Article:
At today’s group we looked at the ways in which humour can have a positive impact on our mental health. Members felt that while humour can prove a really useful tool in achieving better mental health they also acknowledged the fact that this or other interests may not make much of a difference if they are feeling so low and at rock bottom. Members said that if they felt really bad and were not functioning properly humour could potentially make them feel worse. It’s like anything we normally enjoy while feeling well, these things could then turn out to be the very things that trigger us while we feel at such a low ebb. Being self-aware of what your triggers are and being mindful of your health helps play a part in achieving better mental health. It’s worth remembering that just because someone feels rock bottom at the moment does not mean that things cannot change. With better health you are in a better position to enjoy interests and humour.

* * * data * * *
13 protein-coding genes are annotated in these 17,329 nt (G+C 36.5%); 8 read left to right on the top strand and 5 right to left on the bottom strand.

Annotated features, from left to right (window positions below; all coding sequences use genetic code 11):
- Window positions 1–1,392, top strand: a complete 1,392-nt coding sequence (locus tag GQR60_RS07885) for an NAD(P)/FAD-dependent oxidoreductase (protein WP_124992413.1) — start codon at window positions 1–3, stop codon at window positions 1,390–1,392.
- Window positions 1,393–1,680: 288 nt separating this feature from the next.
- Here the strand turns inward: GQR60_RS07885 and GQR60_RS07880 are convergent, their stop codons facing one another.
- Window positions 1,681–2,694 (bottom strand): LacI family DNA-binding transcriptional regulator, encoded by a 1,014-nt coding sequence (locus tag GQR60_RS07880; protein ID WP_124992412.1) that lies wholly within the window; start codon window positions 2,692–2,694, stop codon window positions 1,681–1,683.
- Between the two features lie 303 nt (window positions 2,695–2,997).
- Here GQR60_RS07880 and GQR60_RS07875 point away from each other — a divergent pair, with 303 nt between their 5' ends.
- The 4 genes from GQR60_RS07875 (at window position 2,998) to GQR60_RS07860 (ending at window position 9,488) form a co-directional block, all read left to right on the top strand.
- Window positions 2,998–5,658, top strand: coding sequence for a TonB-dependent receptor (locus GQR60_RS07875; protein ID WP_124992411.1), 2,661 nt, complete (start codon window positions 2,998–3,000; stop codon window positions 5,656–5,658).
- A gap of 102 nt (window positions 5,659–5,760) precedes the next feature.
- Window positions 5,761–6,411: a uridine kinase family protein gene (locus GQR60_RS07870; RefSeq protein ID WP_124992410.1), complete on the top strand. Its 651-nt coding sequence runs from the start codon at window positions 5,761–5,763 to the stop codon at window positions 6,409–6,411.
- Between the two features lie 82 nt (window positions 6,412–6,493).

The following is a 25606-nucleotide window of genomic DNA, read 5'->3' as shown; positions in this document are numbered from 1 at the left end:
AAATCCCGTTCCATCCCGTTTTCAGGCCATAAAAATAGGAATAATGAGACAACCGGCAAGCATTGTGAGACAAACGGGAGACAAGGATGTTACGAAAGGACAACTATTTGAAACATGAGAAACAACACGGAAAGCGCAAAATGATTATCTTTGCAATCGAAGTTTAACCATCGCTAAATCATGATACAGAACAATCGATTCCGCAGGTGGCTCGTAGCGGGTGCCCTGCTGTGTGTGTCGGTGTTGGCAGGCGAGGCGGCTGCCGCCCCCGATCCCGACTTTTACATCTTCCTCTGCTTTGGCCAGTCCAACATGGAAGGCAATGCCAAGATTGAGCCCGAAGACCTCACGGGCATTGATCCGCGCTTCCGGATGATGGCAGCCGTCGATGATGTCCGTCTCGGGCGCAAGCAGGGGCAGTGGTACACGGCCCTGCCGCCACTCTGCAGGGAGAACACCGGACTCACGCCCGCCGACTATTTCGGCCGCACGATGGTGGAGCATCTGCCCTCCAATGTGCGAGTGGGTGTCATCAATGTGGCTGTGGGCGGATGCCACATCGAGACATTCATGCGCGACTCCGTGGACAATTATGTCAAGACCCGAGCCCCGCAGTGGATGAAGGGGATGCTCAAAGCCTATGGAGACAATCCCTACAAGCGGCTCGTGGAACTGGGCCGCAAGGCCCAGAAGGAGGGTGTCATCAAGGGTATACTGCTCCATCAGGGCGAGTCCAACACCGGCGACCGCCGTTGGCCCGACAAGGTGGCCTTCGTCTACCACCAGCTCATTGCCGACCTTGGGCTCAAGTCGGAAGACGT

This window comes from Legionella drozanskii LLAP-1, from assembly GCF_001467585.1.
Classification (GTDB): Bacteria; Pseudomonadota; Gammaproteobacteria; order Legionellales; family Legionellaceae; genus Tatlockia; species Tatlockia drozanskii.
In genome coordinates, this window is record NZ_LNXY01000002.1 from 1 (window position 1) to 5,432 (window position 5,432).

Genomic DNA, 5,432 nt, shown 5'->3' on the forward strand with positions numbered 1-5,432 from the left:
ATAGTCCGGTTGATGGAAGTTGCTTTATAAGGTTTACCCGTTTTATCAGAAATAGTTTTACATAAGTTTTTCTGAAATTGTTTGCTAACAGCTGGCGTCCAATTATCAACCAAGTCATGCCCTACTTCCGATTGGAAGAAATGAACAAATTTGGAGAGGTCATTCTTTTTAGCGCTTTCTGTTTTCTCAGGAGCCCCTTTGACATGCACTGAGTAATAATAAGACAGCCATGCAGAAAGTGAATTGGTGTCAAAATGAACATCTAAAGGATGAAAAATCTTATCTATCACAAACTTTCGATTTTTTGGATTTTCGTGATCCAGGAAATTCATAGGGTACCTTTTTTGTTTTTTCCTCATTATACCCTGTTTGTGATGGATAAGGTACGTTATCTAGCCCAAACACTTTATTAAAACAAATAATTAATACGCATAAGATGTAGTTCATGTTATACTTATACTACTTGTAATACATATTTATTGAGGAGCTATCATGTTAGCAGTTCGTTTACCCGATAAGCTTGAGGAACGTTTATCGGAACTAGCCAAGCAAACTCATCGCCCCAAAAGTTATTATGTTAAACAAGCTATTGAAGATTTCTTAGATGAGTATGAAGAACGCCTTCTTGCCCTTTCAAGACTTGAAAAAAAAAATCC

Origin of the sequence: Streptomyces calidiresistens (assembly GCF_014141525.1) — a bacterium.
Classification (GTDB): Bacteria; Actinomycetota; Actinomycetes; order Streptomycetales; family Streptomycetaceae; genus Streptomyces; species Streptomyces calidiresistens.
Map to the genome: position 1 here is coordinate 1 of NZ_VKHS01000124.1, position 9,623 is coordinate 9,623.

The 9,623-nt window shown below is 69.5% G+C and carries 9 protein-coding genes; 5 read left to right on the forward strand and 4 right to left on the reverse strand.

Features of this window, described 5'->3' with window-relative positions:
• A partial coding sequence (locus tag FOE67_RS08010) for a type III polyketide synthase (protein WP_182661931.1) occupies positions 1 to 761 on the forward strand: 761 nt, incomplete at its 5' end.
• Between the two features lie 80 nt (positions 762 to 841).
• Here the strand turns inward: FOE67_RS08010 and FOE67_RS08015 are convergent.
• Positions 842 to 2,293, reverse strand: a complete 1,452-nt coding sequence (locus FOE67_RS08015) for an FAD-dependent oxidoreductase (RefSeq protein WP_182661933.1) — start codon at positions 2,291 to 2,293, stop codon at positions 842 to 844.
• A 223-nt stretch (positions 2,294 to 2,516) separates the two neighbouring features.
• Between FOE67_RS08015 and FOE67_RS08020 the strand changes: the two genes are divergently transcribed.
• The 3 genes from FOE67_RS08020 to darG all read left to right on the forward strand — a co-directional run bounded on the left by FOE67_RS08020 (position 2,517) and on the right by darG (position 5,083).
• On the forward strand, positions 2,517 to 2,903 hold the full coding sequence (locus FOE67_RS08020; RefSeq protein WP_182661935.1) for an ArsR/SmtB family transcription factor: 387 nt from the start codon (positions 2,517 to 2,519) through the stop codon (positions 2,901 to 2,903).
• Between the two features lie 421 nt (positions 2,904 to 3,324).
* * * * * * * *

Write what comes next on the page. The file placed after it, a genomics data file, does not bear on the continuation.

The things that members found funny and cheered them up included; Fawlty Towers, The Office, The big bang theory and comedians Billy Connolly and Richard Herring. This then led us on to discuss the link between comedians and depression. We watched videos from comedians who have had mental health issues. The videos explain how comedians use ‘stand up’ to benefit their mental health and raise awareness. The link to the videos are from the new Mind and Comedy Central campaign
We also read this interesting article from the Huffington Post
In conclusion we realise that humour can play a helpful part in someone’s recovery but it has to be at an appropriate time for an individual to reap the benefits.